3.1.2. Updates to RFC 6481

Section 3.3 of [RFC8182] stipulates that RRDP files MUST be made available by repositories which support RRDP. In other words [RFC8182] expects that RRDP repository availability is treated as a critical service wherever it is supported.

Per this document the following bullet point is added to the considerations listed in in section 3 of [RFC6481]:

  • The publication repository MAY be available using the RPKI Repository Delta Protocol [RFC8182]. If RPDP is provided, it SHOULD be hosted on a highly available platform.

3.2. Phase 1 - RPKI repositories support both rsync and RRDP

During this phase we will make RRDP mandatory to support for Repository Servers, and measure whether the deployed Repository Servers have been upgraded to do so, in as far as they don't support RRDP already.

3.2.1. Updates to RFC 6481

In this phase the bullet point update to section 3 of [RFC6481] mentioned above, where it was said the publication repository MAY be available using the RPKI Repository Delta Protocol is replaced by:

  • The publication repository MUST be available using the RPKI Repository Delta Protocol [RFC8182]. The RRDP server SHOULD be hosted on a highly available platform.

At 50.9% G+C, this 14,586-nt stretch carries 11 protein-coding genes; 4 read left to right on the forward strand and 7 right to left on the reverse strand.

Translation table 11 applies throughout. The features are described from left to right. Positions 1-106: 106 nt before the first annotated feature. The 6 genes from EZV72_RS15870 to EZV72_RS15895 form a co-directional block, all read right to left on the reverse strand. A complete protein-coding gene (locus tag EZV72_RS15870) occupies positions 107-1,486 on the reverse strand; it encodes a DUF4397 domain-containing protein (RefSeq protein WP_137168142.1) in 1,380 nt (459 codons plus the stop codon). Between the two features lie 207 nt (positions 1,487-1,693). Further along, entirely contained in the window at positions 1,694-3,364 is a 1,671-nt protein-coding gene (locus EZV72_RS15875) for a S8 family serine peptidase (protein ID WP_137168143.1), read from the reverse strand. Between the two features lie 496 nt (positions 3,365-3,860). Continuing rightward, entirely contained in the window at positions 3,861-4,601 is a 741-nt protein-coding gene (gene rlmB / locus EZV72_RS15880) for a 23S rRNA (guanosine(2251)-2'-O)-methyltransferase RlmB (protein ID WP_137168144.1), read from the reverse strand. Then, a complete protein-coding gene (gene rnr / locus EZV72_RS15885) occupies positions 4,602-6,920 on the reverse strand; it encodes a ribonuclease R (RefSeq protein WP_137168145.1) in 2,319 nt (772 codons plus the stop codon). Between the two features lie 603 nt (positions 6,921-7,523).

3.2.2. Measurements

We can find out whether all RPKI repositories support RRDP by running (possibly) modified Relying Party software that keeps track of this.

When it is found that Repositories do not yet support RRDP, outreach should be done to them individually. Since the number of Repositories is fairly low, and it is in their interest to run RRDP because it addresses availability concerns, we have confidence that we will find these Repositories willing to make changes.

3.3. Phase 2 - All RP software prefers RRDP

Once all Repositories support RRDP we can proceed to make RRDP mandatory to implement for Relying Party software. But note that RP software is not prohibited from implementing this support sooner. At the time of this writing all known RP software supports RRDP, although it is not known to the authors whether all of them have RRDP enabled and use it as the preferred protocol.

3.3.1. Updates to RFC 8182

From this phase onwards the first paragraph of section 3.4.1 of [RFC8182] is replaced by the following:

When a Relying Party performs RPKI validation and learns about a valid certificate with an SIA entry for the RRDP protocol, it MUST use this protocol with preference.

Relying Parties MUST NOT attempt to fetch objects using alternate access mechanisms, if object retrieval through this protocol is successful.

However, as stipulated in section 3.4.5, Relying Parties MUST attempt to use alternative repository access mechanisms, if object retrieval through RRDP is unsuccessful.

3.3.2. Measurements